FAQ
Log In
Sunday 4th December 2016
News
 › 
 › 

New rules for non-EU doctors

7th February 2008

New immigration rules announced by the Home Office will mean that doctors resident outside the EU will no longer be able to apply for postgraduate training posts in the UK.

DoctorAtPC1

The new regulations will come into force for the 2009 recruitment round and follow criticism from doctors’ organisations in Britain that UK graduates were having difficulty finding work because of the overseas competition.

Officials estimate the rules will see a reduction of 3,000-5,000 overseas applications next year. However, the ruling will not apply to doctors already working in the NHS.

The NHS recruited foreign doctors in the past because there were not enough medical graduates in this county but an increase in medical school places has redressed the balance.

In the current year, it is feared there will be 23,000 applications for 9,000 places on speciality training programmes.

Health Secretary Alan Johnson said: “I cannot stress enough that we are not closing the door to international doctors working in the NHS. These new rules only apply to training places in the UK.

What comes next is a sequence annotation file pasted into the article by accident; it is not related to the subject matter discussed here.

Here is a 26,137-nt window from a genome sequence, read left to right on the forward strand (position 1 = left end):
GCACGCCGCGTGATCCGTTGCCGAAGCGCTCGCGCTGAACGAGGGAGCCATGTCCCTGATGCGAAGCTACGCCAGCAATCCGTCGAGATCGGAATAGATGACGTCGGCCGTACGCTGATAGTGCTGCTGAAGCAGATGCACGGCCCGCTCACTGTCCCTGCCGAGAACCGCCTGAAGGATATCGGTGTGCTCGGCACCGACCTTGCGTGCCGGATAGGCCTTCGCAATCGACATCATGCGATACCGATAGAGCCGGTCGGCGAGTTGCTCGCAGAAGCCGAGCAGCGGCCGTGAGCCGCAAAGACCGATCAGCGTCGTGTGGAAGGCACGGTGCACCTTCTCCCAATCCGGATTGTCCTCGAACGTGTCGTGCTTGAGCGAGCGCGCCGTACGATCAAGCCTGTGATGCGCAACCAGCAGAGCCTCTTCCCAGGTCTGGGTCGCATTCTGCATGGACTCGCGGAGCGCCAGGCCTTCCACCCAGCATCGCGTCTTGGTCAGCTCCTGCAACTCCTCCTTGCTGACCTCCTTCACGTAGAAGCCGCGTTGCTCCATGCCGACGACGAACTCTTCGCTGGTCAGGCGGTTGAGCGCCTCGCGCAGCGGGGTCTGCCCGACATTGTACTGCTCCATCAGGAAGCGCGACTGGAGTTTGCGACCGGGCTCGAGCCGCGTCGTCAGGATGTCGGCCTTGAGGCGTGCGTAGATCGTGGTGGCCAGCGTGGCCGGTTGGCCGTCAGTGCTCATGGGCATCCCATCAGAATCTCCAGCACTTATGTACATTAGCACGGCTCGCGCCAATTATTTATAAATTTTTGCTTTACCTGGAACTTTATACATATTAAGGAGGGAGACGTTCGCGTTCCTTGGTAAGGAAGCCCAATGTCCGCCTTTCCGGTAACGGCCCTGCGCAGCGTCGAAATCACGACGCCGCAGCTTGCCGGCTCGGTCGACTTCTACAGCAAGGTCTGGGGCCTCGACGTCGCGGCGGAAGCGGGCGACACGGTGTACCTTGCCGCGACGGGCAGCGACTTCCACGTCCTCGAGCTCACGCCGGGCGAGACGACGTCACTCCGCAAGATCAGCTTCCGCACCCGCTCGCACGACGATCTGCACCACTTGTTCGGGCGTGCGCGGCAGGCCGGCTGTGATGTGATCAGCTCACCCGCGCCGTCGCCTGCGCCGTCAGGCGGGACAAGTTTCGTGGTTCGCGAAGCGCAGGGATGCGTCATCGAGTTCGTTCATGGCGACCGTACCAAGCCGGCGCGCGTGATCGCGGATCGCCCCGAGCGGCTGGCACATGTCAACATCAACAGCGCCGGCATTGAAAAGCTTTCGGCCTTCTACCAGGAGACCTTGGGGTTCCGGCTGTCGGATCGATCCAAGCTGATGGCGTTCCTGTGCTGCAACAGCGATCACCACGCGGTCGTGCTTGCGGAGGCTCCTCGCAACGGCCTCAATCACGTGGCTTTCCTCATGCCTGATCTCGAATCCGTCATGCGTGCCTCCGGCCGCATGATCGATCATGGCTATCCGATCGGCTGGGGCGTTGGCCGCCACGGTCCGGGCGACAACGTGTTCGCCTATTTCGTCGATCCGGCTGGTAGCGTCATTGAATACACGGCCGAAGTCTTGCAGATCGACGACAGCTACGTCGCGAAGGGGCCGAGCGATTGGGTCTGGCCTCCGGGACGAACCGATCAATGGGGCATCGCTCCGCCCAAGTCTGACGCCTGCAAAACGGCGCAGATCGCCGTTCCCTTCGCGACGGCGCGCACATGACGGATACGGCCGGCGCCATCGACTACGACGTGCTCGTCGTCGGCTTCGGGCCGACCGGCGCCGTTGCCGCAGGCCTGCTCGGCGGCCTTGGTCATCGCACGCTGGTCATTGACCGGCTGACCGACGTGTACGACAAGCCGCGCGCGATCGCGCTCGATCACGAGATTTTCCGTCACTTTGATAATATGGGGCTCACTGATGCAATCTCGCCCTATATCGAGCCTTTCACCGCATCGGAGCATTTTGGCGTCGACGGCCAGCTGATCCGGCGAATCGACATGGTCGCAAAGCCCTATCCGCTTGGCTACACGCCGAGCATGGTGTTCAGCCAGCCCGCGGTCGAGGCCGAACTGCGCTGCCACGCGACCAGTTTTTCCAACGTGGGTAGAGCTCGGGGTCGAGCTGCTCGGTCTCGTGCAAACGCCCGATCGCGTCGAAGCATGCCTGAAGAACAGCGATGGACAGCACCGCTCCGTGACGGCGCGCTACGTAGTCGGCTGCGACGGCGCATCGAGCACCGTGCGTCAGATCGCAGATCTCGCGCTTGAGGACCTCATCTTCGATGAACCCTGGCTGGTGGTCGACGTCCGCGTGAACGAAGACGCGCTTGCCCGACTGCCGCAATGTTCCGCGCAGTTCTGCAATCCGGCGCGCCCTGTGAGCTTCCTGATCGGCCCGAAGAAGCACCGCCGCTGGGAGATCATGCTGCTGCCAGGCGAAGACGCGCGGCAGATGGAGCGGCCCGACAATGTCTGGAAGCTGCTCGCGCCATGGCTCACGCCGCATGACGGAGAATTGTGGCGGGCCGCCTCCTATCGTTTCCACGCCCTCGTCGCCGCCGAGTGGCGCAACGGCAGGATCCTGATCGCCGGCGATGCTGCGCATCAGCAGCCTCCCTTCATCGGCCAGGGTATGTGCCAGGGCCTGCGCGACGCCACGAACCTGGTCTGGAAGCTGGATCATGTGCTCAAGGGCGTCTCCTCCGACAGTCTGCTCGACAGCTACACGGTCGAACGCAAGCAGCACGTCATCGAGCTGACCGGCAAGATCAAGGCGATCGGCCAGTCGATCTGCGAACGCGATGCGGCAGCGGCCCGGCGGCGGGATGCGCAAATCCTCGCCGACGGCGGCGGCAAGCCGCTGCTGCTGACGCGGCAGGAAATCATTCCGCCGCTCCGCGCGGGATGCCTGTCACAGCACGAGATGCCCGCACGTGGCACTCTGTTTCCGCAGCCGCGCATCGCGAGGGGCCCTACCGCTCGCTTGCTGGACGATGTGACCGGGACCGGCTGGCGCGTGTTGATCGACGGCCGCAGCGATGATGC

“International doctors will still be able to come and work in the NHS in thousands of other non-training posts and will still be able to fill training places in shortage specialties.?

The British Medical Association said taxpayers have invested in the careers of UK doctors and it made sense to manage the numbers of international doctors coming into the NHS.

The British Association of Physicians of Indian Origin said the new immigration ruling was the right decision.

 

Share this page

Comments

There are no comments for this article, be the first to comment!


Post your comment

Only registered users can comment. Fill in your e-mail address for quick registration.

Your email address:

Your comment will be checked by a Healthcare Today moderator before it is published on the site.

Mayden - Innovative cloud-based web development for the healthcare sector
© Mayden Foundation 2016